Do I think people should repent of their sins? Of course I do. Do I believe that unrepentant sinners are failing to meet the mark we expect of church members? Obviously.

It is a red herring to label my church as pro-gay or pro-sin or apostate or anti-repentance. I have never been in a church with a higher view of scripture in the worship service. I have been impressed with the respect for scripture that my church has demonstrated and continues to demonstrate in dealing with this very issue.

It is sad that we have yet another public picture of Christians who cannot get along. It is sad that the ministries of many good Southern Baptist churches who had nothing to do with the Convention's actions will be marred by the (deserved) bad publicity with which all who bear the name "Southern Baptist" will be marked as a result of this short-sightedness. It is sad that those who have firmly grabbed control of the name Southern Baptist have such little regard for the historic idea of what it means to be Baptist.

Go in peace, SBC. We no longer walk together - and that is sad - but we both continue to bear the name of Christ. I have little doubt that my church will continue on the path that God has laid out for us, and I have little doubt that you will continue on your own different path. I believe the loss is yours.


chris O'Rear said...


I understand what you are saying, however, I can only say that the SBC is NOT that 1973 SBC any longer. After witnessing the extreme hostility of the takeover at Southern Seminary when I was there, I lost all hope of finding common ground. I find common ground with people in the SBC and dialogue with other baptists in the SBC, but I no longer call myself a southern baptist. The SBC has very little connection with its historical roots and it seems there is very little room for dialogue in the organization. I only wish I could be a part of a church that was kicked out of the SBC. I continue to try to live a life that is a reflection of my own core beliefs and values and live for communion with others who are open to dialogue - whether they are Baptist, Methodist, Episcopal, Christian, Jew, or other. I have a lot to share with others, but I have a lot I can learn for others. It is sad to me that some are more focused on being right than being loving.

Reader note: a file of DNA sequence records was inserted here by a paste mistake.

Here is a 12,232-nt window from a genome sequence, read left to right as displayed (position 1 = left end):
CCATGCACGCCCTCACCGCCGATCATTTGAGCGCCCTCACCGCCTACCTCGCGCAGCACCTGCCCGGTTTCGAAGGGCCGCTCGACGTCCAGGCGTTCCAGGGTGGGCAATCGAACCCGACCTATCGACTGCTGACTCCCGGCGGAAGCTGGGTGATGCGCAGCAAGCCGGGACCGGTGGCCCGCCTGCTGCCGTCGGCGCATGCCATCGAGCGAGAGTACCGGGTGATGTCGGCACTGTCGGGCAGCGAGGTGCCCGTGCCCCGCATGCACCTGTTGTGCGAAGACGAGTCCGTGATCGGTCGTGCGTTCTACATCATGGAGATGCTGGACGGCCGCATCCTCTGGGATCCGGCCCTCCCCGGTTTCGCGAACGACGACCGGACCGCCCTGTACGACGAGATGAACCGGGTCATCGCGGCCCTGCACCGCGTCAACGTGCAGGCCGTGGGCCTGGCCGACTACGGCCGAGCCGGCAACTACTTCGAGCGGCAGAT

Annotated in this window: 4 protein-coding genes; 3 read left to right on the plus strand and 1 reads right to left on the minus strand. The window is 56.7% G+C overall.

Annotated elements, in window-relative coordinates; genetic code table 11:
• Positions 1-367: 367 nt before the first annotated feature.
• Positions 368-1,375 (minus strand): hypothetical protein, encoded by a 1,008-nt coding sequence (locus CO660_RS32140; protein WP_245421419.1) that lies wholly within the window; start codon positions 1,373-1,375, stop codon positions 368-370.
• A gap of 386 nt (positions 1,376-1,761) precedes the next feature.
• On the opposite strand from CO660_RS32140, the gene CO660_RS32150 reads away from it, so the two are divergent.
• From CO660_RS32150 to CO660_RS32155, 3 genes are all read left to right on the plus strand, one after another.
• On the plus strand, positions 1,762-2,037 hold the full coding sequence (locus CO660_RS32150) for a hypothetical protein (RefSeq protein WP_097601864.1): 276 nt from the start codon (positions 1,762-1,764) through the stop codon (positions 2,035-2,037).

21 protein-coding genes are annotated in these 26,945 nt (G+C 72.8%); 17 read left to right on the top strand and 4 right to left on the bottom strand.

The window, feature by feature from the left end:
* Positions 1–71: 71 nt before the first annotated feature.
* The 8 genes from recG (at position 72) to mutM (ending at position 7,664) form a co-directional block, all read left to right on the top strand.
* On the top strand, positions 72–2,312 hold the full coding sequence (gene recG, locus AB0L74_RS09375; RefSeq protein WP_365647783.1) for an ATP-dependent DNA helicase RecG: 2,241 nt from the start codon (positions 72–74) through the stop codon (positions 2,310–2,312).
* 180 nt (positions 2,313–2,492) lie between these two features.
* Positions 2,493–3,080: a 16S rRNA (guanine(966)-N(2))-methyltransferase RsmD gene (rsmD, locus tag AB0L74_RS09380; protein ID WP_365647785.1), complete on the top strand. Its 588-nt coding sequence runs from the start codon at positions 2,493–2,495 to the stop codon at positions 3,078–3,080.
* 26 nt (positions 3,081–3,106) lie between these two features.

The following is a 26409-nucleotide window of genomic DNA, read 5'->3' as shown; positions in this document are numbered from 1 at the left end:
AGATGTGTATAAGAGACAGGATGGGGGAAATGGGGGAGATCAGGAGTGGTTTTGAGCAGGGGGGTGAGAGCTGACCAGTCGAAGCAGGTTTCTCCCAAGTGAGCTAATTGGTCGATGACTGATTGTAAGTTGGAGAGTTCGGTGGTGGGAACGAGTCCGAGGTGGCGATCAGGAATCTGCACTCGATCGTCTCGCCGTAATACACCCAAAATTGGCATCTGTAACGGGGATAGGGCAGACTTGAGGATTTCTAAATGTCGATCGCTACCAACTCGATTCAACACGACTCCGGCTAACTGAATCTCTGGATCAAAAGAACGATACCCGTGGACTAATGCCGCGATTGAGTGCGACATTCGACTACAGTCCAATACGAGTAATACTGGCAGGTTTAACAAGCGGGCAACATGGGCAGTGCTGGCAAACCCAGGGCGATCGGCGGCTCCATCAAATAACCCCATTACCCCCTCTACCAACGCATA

Lyn said...


You experienced things at Southern that I only knew vicariously. It is not surprising that, while we both recognize that today's SBC is not what we knew and respected, we have somewhat different emotional reactions to that recognition. Continue to press on to the mark as you are led - that is all we can do.

Charlie Johnson said...


The tone and spirit of this piece is reflective of the attitude of Jesus and Paul on the difficult matter of Christian reconciliation. You (and many others) are clearly disappointed in the breach of fellowship that has ensued. Every confessing Christian of any denomination ought to be! This is precisely your cogent point: that disunity and division in the Body of Christ is a matter of the utmost moral and spiritual seriousness. We have seen far too little regret and remorse this week. Instead, we have seen disdain, impudence, judgement, self-righteousness, and haughtiness-- all violations of the spirit of Christ.

You make another point that deserves greater reflection: the SBC refused to believe our direct, goodwill testimony. To my knowledge, this is unprecedented in our communion, and a huge moral stumblingblock. Instead of receiving our testimony (a central theme of NT faith, by the way), they chose to invest in hearsay, innuendo, and gossip-- things the NT clearly deems beneath the dignity of a follower of Christ.

Sad, indeed. And shameful.